Wednesday, 26 March 2014

Error Tracking Reports - Part 3 - Strategy and Package Private

This is the third blog in a series that's loosely looking at tracking application errors. In this series I’m writing a lightweight, but industrial strength, application that periodically scans application log files, looking for errors and, if any are found, generates and publishes a report.

If you’ve read the first blog in the series you may remember that I initially said that I needed a Report class and that “if you look at the code, you won’t find a class named Report, it was renamed Results and refactored to create a Formatter interface, the TextFormatter and HtmlFormatter classes together with the Publisher interface and EmailPublisher class”. This blog covers the design process, highlighting the reasoning behind the refactoring and how I arrived at the final implementation.

If you read on, you may think that the design logic given below is somewhat contrived. That’s because it is. The actual process of getting from the Report class to the Results class, the Formatter and Publisher interfaces together with their implementations probably only took a few seconds to dream up; however, writing it all down took some time. The design story goes like this...

Tuesday, 11 March 2014

Tracking Exceptions With Spring - Part 2 - Delegate Pattern

In my last blog, I started to talk about the need to figure out whether or not your application is misbehaving in it's production environment. I said that one method of monitoring your application is by checking its log files for exceptions and taking appropriate action if one is found. Obviously, log files can take up hundreds of megabytes of disk space and it's impractical and really boring to monitor them by hand.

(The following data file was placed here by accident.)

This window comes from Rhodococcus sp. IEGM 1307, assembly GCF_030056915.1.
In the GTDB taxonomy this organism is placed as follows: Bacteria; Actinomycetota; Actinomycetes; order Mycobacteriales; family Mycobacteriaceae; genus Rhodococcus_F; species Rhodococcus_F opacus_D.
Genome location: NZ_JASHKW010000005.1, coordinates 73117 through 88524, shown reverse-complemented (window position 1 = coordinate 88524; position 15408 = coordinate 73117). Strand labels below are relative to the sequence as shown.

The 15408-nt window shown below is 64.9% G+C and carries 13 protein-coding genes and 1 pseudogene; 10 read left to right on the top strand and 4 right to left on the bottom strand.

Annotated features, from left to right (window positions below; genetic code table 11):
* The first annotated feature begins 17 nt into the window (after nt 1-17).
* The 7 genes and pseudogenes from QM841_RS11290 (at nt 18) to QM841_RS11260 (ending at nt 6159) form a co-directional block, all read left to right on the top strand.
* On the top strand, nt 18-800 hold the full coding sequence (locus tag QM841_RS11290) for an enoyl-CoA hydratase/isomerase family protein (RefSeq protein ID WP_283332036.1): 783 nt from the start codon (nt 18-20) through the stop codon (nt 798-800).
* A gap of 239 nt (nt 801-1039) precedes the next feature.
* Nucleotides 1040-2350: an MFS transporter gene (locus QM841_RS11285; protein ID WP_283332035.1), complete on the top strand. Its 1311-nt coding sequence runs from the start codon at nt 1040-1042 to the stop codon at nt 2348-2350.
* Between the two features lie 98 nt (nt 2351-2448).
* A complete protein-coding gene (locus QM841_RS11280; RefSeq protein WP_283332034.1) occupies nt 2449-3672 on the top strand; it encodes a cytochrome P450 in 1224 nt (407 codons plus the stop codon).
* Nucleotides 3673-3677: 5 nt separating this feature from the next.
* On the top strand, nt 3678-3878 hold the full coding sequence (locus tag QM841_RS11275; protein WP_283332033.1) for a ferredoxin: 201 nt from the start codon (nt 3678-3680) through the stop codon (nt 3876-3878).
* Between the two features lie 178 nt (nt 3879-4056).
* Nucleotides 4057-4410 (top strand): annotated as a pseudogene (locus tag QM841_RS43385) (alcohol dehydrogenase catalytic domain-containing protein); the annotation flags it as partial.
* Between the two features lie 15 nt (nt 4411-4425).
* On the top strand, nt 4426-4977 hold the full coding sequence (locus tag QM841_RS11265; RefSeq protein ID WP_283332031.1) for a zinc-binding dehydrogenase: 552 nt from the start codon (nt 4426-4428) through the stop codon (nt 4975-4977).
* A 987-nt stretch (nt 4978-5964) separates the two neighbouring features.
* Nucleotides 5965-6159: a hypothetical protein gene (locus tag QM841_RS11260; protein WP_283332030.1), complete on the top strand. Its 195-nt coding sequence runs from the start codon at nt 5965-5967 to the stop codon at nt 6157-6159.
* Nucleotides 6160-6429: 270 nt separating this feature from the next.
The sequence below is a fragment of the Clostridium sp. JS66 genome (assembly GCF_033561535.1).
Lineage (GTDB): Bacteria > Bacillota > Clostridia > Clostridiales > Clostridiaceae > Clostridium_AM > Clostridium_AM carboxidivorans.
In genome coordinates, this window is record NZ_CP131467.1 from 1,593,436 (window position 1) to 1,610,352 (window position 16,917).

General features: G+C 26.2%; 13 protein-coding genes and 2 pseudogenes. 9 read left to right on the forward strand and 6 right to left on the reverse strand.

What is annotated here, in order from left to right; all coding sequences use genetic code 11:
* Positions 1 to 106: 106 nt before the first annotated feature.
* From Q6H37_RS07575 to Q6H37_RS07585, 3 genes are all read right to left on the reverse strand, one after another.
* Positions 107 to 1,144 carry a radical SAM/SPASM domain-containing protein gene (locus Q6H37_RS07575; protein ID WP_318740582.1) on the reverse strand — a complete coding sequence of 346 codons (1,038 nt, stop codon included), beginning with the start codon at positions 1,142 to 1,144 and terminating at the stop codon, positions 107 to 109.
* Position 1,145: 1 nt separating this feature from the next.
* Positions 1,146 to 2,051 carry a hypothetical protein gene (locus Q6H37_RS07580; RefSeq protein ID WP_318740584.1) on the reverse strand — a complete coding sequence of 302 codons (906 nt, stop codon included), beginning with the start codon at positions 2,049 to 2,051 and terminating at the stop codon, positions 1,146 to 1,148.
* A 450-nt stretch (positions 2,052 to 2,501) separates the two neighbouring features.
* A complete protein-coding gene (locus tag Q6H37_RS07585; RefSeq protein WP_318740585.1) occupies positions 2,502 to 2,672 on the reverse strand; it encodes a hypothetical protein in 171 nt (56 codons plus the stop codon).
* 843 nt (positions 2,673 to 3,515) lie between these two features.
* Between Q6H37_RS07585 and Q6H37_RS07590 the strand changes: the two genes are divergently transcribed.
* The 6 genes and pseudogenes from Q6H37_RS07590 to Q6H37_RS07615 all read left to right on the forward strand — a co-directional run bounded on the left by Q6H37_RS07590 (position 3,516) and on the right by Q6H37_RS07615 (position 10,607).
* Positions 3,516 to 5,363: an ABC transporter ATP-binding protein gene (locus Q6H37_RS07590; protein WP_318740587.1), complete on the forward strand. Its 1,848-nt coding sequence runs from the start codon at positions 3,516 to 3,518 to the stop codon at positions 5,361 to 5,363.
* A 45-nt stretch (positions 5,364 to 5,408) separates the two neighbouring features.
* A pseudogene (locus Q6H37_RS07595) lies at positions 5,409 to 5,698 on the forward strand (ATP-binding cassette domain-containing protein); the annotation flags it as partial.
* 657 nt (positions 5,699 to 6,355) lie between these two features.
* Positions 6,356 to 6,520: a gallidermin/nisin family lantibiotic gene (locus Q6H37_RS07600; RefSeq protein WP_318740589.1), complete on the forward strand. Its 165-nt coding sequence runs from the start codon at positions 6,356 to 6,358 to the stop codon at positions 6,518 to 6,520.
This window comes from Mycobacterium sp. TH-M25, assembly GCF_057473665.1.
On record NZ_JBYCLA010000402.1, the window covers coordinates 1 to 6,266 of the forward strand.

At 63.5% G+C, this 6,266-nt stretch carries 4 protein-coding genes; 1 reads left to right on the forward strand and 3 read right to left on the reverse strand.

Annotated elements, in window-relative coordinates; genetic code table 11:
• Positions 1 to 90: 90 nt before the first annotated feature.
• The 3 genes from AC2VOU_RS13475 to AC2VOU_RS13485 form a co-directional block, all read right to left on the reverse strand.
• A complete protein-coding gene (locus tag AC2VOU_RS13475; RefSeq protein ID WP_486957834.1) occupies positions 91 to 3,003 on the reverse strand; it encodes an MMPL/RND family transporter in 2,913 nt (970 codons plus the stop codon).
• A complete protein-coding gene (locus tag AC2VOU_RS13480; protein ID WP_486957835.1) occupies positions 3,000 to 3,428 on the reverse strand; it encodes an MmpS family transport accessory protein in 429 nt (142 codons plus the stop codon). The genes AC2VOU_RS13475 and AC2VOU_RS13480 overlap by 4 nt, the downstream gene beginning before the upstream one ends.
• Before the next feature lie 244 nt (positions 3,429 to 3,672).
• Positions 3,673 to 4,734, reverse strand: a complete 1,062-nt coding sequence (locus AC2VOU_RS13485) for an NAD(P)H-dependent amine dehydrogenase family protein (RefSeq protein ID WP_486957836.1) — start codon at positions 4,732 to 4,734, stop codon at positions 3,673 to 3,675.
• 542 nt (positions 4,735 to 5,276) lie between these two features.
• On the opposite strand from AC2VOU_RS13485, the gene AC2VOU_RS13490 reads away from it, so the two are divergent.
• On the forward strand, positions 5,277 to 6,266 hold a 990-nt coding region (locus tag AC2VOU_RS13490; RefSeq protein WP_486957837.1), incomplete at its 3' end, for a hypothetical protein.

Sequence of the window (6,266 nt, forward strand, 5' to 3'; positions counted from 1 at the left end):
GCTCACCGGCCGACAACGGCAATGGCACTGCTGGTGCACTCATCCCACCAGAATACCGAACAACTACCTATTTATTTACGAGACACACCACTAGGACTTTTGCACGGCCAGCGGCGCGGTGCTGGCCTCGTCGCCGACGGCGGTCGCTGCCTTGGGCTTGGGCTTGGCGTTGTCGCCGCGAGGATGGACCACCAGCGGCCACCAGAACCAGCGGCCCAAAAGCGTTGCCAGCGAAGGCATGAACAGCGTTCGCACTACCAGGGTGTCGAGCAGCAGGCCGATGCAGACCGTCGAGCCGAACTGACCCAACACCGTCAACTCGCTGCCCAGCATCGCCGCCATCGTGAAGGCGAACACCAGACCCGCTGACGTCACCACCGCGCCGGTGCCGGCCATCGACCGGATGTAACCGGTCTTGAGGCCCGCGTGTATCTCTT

I also said that there were several ways of automatically monitoring log files and proposed a Spring based utility that combs log files daily and sends you an email if / when it finds any exceptions.

I only got as far as describing the first class: the FileLocator, which will search a directory and it's sub-directories for log files. When it finds one, it passes it to the FileValidator.

Monday, 3 March 2014

Tracking Application Exceptions With Spring

A few weeks ago a colleague asked me to spend a week doing a support role as he needed cover whilst he took a well earned holiday and he couldn't find anyone else. As I'd just completed a particularly complex coding project and was feeling a little burnt out, I said 'yes'; after all the change would do me good.

Part of the job consisted of monitoring a collection of fairly critical backed processes, to see how well they were performing and whether or not they were going wrong.

We developers spend a lot of time and energy adding logging to our application in order to prove that it's working okay and to figure out what went wrong when an exception occurs. These log files are often used to tell us how well, or badly, our application is performing on a daily basis.

I'm ignoring other techniques such as adding probes to your application by whatever method you choose, such as HTTP or JMX. These provide immediate information on your application rather than the second level monitoring under discussion here.

There are at least three ways of monitoring log files: